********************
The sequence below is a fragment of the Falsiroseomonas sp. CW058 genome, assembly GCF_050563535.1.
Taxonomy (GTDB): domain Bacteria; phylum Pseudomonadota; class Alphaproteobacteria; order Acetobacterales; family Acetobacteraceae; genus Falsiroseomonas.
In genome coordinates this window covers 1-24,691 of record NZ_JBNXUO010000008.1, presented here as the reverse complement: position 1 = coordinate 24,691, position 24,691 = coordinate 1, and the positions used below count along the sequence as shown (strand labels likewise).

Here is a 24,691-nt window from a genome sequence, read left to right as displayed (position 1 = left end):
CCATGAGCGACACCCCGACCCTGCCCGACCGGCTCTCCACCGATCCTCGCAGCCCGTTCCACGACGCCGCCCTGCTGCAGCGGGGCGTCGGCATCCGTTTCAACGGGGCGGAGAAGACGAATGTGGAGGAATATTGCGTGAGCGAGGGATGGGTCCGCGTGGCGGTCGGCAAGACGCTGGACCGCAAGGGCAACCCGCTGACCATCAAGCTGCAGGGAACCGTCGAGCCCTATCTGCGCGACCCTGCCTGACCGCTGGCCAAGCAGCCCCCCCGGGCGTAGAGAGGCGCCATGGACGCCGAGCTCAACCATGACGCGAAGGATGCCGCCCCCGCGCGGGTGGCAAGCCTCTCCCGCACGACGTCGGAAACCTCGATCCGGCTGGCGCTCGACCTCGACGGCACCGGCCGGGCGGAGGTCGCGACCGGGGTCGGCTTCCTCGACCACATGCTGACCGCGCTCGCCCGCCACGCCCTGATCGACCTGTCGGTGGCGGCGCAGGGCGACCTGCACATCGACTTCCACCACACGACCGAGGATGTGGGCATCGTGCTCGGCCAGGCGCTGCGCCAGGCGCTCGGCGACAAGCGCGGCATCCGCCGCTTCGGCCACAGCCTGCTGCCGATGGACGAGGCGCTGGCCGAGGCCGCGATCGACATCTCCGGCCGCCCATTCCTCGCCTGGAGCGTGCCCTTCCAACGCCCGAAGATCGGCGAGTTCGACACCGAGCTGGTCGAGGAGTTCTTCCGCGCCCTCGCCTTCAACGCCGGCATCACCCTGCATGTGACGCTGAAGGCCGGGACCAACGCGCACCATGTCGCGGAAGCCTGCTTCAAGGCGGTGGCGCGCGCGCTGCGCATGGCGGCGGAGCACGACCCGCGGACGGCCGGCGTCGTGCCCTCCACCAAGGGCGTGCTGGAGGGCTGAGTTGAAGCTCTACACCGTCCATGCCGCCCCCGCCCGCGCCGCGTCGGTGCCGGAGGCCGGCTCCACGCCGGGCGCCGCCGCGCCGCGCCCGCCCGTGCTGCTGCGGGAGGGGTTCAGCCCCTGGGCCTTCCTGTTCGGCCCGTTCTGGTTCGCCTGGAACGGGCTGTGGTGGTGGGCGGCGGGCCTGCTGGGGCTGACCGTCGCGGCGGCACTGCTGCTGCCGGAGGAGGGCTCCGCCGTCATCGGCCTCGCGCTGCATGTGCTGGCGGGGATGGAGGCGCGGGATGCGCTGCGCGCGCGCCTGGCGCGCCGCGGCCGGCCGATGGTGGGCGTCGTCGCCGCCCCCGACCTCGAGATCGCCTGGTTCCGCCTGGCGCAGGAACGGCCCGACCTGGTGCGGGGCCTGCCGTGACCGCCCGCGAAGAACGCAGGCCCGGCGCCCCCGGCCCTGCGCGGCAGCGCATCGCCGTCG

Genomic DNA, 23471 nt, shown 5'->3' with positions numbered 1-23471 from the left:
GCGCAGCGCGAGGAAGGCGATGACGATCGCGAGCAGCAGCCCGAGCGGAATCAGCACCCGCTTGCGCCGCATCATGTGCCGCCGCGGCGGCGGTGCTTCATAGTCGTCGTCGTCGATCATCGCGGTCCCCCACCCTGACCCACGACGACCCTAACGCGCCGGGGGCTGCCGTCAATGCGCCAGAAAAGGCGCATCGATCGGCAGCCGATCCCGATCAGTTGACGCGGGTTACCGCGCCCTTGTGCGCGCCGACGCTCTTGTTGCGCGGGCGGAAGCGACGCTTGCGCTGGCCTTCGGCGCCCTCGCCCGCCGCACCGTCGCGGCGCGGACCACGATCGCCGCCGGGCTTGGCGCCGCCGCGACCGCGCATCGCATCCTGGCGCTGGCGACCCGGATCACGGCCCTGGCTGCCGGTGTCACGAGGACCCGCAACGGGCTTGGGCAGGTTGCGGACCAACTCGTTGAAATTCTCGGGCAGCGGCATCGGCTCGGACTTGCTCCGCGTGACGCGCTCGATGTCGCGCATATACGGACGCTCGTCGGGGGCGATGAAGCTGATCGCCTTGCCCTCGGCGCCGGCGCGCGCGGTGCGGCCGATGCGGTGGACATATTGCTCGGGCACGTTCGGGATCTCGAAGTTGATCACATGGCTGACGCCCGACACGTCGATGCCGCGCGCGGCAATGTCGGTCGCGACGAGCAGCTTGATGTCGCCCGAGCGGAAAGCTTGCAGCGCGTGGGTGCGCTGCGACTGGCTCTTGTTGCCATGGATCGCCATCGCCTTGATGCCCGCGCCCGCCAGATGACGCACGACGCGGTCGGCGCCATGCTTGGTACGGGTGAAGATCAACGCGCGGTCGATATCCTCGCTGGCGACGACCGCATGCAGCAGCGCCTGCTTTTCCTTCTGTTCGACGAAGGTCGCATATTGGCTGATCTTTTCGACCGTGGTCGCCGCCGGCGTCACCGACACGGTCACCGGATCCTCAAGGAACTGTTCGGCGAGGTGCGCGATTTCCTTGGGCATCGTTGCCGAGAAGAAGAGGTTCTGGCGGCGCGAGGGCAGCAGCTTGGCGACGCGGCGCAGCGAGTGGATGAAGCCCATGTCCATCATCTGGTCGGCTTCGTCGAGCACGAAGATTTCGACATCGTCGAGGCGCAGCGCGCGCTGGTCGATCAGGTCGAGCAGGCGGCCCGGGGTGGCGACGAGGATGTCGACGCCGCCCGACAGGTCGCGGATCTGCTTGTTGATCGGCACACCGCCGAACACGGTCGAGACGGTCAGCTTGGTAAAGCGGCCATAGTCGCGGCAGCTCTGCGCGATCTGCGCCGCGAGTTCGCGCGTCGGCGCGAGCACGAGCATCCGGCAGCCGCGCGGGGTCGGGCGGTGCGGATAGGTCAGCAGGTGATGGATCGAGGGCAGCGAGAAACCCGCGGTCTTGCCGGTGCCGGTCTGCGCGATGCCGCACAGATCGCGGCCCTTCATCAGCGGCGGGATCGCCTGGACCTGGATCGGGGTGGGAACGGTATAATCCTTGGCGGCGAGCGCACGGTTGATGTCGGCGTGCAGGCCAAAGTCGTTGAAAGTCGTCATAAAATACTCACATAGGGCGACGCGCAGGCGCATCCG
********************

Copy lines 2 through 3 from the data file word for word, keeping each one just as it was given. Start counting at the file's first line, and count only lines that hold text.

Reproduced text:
Taxonomy (GTDB): domain Bacteria; phylum Pseudomonadota; class Alphaproteobacteria; order Acetobacterales; family Acetobacteraceae; genus Falsiroseomonas.
In genome coordinates this window covers 1-24,691 of record NZ_JBNXUO010000008.1, presented here as the reverse complement: position 1 = coordinate 24,691, position 24,691 = coordinate 1, and the positions used below count along the sequence as shown (strand labels likewise).